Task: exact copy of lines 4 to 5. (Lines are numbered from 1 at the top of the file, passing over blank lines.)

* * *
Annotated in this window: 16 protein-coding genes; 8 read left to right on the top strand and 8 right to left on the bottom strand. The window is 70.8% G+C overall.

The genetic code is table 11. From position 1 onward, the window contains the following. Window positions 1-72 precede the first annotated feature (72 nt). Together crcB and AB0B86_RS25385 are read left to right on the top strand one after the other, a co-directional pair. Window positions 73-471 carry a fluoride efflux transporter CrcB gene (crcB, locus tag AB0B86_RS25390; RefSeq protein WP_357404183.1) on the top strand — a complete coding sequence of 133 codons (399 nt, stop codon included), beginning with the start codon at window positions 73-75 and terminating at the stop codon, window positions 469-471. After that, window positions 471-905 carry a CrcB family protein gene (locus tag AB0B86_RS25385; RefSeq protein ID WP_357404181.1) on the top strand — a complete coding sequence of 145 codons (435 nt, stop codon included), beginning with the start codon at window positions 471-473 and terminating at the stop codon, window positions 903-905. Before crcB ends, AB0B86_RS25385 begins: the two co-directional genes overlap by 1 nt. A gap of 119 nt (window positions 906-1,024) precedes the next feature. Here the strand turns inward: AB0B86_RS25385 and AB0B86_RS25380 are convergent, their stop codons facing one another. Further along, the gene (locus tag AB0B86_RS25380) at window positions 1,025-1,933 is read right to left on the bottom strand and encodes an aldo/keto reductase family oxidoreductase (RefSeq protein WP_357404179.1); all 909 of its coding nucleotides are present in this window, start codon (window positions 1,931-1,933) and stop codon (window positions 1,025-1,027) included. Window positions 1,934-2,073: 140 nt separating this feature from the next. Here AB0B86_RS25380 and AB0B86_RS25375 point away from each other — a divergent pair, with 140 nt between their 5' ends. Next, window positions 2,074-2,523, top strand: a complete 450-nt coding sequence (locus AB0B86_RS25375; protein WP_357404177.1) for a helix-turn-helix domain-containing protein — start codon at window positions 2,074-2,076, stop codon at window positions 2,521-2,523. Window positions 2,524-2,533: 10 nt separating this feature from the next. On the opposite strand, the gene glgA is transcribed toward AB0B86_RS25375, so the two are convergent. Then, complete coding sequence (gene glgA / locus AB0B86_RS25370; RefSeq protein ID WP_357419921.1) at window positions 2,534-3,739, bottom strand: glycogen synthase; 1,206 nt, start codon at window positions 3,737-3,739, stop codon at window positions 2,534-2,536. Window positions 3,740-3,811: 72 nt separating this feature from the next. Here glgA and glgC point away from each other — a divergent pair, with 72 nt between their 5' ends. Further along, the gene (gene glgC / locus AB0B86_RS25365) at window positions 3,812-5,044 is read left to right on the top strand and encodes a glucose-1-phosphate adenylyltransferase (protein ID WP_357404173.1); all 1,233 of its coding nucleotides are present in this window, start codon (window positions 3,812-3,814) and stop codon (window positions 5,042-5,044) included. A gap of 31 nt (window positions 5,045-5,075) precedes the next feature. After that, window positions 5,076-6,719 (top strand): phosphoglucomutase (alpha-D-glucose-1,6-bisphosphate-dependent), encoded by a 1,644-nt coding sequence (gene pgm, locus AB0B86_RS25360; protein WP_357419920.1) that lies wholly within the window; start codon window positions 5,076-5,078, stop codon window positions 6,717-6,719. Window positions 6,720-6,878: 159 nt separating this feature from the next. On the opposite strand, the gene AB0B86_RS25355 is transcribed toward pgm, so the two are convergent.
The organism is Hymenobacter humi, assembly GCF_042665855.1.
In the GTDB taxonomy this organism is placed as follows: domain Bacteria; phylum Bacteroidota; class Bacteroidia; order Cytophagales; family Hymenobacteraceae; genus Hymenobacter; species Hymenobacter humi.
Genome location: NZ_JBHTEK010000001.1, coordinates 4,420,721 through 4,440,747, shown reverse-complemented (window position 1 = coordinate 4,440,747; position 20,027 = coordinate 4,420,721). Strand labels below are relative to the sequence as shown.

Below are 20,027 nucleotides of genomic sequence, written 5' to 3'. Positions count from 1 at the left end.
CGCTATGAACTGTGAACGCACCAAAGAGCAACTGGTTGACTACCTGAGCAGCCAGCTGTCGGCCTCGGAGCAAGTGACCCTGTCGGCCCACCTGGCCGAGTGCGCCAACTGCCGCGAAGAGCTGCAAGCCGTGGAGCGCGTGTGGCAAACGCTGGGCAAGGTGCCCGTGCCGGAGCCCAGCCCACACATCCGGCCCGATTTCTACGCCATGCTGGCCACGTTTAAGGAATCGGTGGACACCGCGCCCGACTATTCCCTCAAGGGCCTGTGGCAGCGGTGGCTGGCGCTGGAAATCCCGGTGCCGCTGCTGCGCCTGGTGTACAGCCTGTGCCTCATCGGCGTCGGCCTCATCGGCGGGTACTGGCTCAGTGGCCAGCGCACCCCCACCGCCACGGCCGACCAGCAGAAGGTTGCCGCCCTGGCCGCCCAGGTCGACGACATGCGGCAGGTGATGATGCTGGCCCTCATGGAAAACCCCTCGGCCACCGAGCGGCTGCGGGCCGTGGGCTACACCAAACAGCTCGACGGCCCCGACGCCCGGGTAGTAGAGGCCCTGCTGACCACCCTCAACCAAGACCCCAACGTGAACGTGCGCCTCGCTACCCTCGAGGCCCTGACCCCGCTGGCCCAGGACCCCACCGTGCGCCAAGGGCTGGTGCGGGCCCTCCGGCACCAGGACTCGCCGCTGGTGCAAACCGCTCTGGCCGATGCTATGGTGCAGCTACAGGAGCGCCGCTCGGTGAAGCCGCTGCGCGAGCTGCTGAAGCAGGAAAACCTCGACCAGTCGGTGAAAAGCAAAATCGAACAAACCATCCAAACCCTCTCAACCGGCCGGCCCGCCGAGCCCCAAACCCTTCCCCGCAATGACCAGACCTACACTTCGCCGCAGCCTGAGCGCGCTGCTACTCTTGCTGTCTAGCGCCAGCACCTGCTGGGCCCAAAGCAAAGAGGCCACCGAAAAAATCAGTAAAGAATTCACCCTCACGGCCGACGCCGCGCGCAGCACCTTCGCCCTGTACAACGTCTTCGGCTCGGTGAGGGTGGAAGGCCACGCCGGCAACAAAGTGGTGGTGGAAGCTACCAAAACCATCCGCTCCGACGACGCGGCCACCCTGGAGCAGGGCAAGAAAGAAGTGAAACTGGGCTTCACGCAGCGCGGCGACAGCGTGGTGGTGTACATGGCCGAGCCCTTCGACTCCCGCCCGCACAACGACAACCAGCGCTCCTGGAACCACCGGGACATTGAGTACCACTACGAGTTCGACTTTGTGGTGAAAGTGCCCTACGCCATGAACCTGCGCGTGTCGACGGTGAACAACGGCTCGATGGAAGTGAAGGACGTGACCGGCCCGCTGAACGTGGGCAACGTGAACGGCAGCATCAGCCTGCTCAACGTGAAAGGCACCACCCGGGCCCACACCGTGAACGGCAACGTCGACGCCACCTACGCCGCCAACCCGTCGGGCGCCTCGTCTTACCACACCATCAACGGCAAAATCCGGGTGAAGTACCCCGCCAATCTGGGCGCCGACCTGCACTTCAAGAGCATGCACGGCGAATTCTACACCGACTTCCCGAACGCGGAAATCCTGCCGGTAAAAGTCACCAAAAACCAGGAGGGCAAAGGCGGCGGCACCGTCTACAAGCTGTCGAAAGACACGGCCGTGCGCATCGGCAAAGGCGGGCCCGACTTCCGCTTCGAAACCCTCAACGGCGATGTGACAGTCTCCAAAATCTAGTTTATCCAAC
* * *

In the GTDB taxonomy this organism is placed as follows: domain Bacteria; phylum Bacteroidota; class Bacteroidia; order Cytophagales; family Hymenobacteraceae; genus Hymenobacter; species Hymenobacter humi.
Genome location: NZ_JBHTEK010000001.1, coordinates 4,420,721 through 4,440,747, shown reverse-complemented (window position 1 = coordinate 4,440,747; position 20,027 = coordinate 4,420,721). Strand labels below are relative to the sequence as shown.